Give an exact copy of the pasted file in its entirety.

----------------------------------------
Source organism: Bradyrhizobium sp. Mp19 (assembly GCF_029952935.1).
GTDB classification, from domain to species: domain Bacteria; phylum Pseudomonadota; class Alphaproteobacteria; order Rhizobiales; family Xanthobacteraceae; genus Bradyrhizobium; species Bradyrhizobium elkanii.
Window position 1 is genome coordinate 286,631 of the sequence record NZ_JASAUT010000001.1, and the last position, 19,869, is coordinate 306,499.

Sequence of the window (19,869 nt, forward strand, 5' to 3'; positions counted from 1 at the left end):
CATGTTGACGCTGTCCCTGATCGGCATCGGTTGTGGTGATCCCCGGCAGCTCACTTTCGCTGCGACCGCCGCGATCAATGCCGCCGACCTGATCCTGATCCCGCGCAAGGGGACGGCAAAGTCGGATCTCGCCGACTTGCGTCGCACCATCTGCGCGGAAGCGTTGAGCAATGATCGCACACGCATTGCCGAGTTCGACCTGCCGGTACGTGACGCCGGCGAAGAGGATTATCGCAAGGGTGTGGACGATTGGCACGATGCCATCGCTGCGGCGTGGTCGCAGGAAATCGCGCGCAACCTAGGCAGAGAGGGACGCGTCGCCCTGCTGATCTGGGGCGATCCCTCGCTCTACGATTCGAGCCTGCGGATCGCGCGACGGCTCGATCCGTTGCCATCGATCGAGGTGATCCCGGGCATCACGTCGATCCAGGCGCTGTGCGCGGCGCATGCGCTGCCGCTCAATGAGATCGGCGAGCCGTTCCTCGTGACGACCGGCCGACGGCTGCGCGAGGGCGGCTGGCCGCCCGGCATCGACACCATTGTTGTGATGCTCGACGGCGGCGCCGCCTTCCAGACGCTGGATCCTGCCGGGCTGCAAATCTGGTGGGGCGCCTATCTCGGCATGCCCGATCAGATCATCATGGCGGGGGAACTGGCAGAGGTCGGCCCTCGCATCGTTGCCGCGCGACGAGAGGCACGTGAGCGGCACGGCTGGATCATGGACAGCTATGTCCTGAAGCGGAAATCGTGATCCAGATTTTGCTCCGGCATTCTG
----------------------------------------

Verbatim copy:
Source organism: Bradyrhizobium sp. Mp19 (assembly GCF_029952935.1).
GTDB classification, from domain to species: domain Bacteria; phylum Pseudomonadota; class Alphaproteobacteria; order Rhizobiales; family Xanthobacteraceae; genus Bradyrhizobium; species Bradyrhizobium elkanii.
Window position 1 is genome coordinate 286,631 of the sequence record NZ_JASAUT010000001.1, and the last position, 19,869, is coordinate 306,499.

Sequence of the window (19,869 nt, forward strand, 5' to 3'; positions counted from 1 at the left end):
CATGTTGACGCTGTCCCTGATCGGCATCGGTTGTGGTGATCCCCGGCAGCTCACTTTCGCTGCGACCGCCGCGATCAATGCCGCCGACCTGATCCTGATCCCGCGCAAGGGGACGGCAAAGTCGGATCTCGCCGACTTGCGTCGCACCATCTGCGCGGAAGCGTTGAGCAATGATCGCACACGCATTGCCGAGTTCGACCTGCCGGTACGTGACGCCGGCGAAGAGGATTATCGCAAGGGTGTGGACGATTGGCACGATGCCATCGCTGCGGCGTGGTCGCAGGAAATCGCGCGCAACCTAGGCAGAGAGGGACGCGTCGCCCTGCTGATCTGGGGCGATCCCTCGCTCTACGATTCGAGCCTGCGGATCGCGCGACGGCTCGATCCGTTGCCATCGATCGAGGTGATCCCGGGCATCACGTCGATCCAGGCGCTGTGCGCGGCGCATGCGCTGCCGCTCAATGAGATCGGCGAGCCGTTCCTCGTGACGACCGGCCGACGGCTGCGCGAGGGCGGCTGGCCGCCCGGCATCGACACCATTGTTGTGATGCTCGACGGCGGCGCCGCCTTCCAGACGCTGGATCCTGCCGGGCTGCAAATCTGGTGGGGCGCCTATCTCGGCATGCCCGATCAGATCATCATGGCGGGGGAACTGGCAGAGGTCGGCCCTCGCATCGTTGCCGCGCGACGAGAGGCACGTGAGCGGCACGGCTGGATCATGGACAGCTATGTCCTGAAGCGGAAATCGTGATCCAGATTTTGCTCCGGCATTCTG